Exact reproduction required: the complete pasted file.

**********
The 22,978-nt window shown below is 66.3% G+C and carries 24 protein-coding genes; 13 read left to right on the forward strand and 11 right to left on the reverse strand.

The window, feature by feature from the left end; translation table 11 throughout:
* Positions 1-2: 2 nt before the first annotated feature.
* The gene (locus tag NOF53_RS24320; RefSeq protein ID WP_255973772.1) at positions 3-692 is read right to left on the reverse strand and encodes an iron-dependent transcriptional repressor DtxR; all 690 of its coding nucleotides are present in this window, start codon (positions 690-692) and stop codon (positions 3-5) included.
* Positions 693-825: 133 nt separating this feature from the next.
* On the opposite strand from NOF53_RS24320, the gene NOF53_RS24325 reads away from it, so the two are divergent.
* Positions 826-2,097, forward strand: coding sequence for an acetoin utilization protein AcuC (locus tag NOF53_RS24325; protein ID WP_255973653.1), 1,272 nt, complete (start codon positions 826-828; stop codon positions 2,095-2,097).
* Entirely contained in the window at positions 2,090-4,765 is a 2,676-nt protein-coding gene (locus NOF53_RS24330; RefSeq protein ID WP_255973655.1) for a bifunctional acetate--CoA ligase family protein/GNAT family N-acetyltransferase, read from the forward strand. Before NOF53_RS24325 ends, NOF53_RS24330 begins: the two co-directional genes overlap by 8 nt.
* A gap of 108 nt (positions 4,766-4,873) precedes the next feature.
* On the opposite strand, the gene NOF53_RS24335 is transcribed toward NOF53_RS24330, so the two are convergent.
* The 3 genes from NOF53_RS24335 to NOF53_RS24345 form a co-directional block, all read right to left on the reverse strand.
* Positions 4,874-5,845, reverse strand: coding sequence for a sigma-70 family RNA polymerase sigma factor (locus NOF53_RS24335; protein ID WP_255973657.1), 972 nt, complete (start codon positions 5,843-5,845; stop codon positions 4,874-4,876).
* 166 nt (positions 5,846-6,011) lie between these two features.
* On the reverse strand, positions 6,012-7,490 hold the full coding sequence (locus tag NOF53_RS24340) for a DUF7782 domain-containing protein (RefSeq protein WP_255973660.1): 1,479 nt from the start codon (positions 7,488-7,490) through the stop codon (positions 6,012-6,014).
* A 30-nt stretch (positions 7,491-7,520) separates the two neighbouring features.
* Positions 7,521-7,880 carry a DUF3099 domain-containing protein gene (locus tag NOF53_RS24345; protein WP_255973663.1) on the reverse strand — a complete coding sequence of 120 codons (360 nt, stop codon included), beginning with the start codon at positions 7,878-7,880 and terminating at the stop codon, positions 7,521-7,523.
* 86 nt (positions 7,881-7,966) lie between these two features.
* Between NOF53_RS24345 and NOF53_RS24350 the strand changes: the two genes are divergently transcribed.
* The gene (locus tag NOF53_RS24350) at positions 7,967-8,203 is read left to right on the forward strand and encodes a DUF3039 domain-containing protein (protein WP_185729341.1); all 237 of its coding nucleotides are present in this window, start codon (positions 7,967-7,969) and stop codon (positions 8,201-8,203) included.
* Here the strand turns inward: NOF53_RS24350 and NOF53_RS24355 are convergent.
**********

The 22,978-nt window shown below is 66.3% G+C and carries 24 protein-coding genes; 13 read left to right on the forward strand and 11 right to left on the reverse strand.

The window, feature by feature from the left end; translation table 11 throughout:
* Positions 1-2: 2 nt before the first annotated feature.
* The gene (locus tag NOF53_RS24320; RefSeq protein ID WP_255973772.1) at positions 3-692 is read right to left on the reverse strand and encodes an iron-dependent transcriptional repressor DtxR; all 690 of its coding nucleotides are present in this window, start codon (positions 690-692) and stop codon (positions 3-5) included.
* Positions 693-825: 133 nt separating this feature from the next.
* On the opposite strand from NOF53_RS24320, the gene NOF53_RS24325 reads away from it, so the two are divergent.
* Positions 826-2,097, forward strand: coding sequence for an acetoin utilization protein AcuC (locus tag NOF53_RS24325; protein ID WP_255973653.1), 1,272 nt, complete (start codon positions 826-828; stop codon positions 2,095-2,097).
* Entirely contained in the window at positions 2,090-4,765 is a 2,676-nt protein-coding gene (locus NOF53_RS24330; RefSeq protein ID WP_255973655.1) for a bifunctional acetate--CoA ligase family protein/GNAT family N-acetyltransferase, read from the forward strand. Before NOF53_RS24325 ends, NOF53_RS24330 begins: the two co-directional genes overlap by 8 nt.
* A gap of 108 nt (positions 4,766-4,873) precedes the next feature.
* On the opposite strand, the gene NOF53_RS24335 is transcribed toward NOF53_RS24330, so the two are convergent.
* The 3 genes from NOF53_RS24335 to NOF53_RS24345 form a co-directional block, all read right to left on the reverse strand.
* Positions 4,874-5,845, reverse strand: coding sequence for a sigma-70 family RNA polymerase sigma factor (locus NOF53_RS24335; protein ID WP_255973657.1), 972 nt, complete (start codon positions 5,843-5,845; stop codon positions 4,874-4,876).
* 166 nt (positions 5,846-6,011) lie between these two features.
* On the reverse strand, positions 6,012-7,490 hold the full coding sequence (locus tag NOF53_RS24340) for a DUF7782 domain-containing protein (RefSeq protein WP_255973660.1): 1,479 nt from the start codon (positions 7,488-7,490) through the stop codon (positions 6,012-6,014).
* A 30-nt stretch (positions 7,491-7,520) separates the two neighbouring features.
* Positions 7,521-7,880 carry a DUF3099 domain-containing protein gene (locus tag NOF53_RS24345; protein WP_255973663.1) on the reverse strand — a complete coding sequence of 120 codons (360 nt, stop codon included), beginning with the start codon at positions 7,878-7,880 and terminating at the stop codon, positions 7,521-7,523.
* 86 nt (positions 7,881-7,966) lie between these two features.
* Between NOF53_RS24345 and NOF53_RS24350 the strand changes: the two genes are divergently transcribed.
* The gene (locus tag NOF53_RS24350) at positions 7,967-8,203 is read left to right on the forward strand and encodes a DUF3039 domain-containing protein (protein WP_185729341.1); all 237 of its coding nucleotides are present in this window, start codon (positions 7,967-7,969) and stop codon (positions 8,201-8,203) included.
* Here the strand turns inward: NOF53_RS24350 and NOF53_RS24355 are convergent.